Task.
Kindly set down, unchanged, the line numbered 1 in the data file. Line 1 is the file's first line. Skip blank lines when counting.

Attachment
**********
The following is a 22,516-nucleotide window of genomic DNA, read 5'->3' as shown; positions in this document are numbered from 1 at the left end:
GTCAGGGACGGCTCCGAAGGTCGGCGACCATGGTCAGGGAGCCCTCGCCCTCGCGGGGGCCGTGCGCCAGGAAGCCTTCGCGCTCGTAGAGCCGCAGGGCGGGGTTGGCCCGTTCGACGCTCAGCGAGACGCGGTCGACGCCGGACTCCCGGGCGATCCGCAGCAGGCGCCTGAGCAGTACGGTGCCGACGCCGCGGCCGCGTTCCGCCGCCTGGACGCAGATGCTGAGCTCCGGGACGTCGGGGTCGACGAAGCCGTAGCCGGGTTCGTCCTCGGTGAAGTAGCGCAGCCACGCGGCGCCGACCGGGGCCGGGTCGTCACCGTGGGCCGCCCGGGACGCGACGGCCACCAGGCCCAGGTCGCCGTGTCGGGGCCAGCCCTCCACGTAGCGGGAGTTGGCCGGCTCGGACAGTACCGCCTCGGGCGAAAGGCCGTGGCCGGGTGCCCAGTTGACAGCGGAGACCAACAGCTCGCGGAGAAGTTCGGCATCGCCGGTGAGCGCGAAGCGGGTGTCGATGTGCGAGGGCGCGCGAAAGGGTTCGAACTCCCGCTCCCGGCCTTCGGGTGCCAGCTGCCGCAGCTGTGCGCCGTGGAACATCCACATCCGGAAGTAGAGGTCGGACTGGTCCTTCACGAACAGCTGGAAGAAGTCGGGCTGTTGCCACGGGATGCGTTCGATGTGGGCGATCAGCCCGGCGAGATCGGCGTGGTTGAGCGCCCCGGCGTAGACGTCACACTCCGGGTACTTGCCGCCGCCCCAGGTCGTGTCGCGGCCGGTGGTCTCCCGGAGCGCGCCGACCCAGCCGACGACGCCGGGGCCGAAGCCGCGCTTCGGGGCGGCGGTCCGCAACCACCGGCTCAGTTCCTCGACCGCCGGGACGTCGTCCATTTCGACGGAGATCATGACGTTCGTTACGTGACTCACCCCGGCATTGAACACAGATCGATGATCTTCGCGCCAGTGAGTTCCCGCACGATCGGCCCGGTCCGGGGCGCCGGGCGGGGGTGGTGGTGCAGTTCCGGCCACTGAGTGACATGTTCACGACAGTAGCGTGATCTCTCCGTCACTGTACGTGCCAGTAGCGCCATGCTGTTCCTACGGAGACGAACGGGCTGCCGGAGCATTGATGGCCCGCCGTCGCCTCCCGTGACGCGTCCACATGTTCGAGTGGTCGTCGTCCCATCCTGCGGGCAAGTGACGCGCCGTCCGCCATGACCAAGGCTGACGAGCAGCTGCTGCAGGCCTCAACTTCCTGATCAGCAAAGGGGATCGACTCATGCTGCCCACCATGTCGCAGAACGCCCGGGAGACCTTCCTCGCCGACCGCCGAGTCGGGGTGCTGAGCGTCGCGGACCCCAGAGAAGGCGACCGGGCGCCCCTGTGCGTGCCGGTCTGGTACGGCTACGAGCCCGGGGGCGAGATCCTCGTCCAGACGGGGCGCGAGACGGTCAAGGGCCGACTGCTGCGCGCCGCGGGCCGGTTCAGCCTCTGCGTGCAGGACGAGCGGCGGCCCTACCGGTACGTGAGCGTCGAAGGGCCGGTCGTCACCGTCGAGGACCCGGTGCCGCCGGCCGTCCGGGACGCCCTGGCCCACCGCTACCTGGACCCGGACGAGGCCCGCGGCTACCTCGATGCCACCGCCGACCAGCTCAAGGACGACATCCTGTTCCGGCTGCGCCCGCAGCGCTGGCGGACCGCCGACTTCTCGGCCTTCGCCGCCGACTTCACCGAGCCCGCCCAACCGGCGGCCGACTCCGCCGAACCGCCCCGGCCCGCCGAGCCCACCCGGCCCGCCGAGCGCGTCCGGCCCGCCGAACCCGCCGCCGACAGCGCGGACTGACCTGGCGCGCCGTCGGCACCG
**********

The following is a 22,516-nucleotide window of genomic DNA, read 5'->3' as shown; positions in this document are numbered from 1 at the left end: